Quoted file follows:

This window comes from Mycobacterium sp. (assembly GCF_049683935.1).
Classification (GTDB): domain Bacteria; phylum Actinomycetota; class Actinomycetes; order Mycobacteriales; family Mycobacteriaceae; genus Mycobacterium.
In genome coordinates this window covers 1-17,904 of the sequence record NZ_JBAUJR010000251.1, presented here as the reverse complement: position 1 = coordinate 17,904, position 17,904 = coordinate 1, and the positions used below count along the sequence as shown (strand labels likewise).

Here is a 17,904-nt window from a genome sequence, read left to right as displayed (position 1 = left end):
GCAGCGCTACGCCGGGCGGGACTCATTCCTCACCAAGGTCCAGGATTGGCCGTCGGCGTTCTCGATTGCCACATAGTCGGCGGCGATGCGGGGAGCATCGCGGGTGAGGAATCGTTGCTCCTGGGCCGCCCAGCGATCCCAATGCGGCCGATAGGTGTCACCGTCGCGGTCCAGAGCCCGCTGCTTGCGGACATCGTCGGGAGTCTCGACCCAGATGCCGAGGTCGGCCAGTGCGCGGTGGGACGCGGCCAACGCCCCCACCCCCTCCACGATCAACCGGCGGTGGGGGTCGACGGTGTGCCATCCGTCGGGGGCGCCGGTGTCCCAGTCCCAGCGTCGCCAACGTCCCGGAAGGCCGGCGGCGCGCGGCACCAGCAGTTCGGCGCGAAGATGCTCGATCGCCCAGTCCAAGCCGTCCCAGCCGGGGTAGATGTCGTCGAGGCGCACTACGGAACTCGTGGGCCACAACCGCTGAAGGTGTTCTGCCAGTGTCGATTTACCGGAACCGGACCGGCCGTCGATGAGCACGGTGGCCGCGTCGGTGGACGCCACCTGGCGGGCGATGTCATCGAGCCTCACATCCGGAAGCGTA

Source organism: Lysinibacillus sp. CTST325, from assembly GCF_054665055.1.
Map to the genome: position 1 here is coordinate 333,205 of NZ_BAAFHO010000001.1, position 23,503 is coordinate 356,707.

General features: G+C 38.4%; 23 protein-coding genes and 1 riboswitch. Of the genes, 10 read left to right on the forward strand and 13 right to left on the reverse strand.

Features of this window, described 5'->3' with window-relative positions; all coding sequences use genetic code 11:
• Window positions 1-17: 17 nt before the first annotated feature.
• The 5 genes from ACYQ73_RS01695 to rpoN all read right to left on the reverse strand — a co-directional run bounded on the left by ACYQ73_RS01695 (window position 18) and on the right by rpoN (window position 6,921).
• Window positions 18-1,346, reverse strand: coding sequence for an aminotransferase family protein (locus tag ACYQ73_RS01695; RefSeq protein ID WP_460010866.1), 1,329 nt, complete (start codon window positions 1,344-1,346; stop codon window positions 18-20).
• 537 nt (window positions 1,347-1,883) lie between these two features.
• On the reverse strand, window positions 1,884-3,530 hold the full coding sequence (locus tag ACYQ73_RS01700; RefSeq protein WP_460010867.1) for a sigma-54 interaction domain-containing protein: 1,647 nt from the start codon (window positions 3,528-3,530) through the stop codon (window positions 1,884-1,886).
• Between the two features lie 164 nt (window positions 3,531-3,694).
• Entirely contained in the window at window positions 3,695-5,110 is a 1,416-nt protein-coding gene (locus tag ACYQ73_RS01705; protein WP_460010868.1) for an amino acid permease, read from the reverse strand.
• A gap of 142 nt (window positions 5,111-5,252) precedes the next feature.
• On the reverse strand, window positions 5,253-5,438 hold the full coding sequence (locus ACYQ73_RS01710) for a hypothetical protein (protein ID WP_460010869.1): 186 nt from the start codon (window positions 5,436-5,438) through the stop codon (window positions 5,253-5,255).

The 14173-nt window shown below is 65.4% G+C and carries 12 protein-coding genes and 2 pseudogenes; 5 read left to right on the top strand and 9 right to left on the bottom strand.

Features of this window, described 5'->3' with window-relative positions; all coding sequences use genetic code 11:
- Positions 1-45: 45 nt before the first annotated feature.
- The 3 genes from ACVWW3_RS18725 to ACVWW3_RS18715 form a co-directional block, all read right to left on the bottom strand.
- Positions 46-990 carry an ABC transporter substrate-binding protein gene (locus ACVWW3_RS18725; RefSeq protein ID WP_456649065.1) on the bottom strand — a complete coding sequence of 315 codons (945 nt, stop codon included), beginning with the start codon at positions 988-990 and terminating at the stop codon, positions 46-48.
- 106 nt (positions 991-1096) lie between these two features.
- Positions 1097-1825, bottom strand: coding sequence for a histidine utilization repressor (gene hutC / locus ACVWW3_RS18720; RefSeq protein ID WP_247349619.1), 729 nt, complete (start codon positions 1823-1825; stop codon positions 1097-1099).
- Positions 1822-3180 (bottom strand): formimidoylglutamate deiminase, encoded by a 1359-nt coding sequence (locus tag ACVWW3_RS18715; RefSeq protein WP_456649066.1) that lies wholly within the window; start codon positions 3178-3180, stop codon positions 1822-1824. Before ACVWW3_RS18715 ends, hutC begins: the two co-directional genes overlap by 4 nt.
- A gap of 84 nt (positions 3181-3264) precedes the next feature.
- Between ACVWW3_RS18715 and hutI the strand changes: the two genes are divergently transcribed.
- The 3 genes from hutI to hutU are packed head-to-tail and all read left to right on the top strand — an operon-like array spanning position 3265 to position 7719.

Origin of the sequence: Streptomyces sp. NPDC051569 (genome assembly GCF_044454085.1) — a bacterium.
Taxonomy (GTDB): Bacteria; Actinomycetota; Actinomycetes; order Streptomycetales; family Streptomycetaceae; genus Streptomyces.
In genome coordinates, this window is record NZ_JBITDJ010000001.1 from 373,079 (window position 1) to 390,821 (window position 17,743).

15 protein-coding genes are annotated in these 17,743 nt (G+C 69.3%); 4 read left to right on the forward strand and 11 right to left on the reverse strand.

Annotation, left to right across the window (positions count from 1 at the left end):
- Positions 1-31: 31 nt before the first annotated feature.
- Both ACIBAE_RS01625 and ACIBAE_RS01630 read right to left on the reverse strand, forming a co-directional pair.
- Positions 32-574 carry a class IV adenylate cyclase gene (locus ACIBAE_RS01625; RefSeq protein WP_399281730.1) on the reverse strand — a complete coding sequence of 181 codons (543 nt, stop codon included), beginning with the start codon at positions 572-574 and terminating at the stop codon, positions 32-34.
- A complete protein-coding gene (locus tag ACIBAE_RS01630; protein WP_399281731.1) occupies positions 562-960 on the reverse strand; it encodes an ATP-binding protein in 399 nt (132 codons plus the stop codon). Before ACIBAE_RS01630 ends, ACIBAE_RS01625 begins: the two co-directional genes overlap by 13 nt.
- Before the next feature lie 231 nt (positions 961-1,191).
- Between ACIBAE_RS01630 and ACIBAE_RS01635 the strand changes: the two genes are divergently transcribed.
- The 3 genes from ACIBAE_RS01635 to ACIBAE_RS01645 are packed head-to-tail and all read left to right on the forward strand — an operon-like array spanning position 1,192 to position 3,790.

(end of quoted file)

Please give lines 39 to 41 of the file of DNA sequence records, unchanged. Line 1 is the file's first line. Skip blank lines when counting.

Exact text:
- Before the next feature lie 231 nt (positions 961-1,191).
- Between ACIBAE_RS01630 and ACIBAE_RS01635 the strand changes: the two genes are divergently transcribed.
- The 3 genes from ACIBAE_RS01635 to ACIBAE_RS01645 are packed head-to-tail and all read left to right on the forward strand — an operon-like array spanning position 1,192 to position 3,790.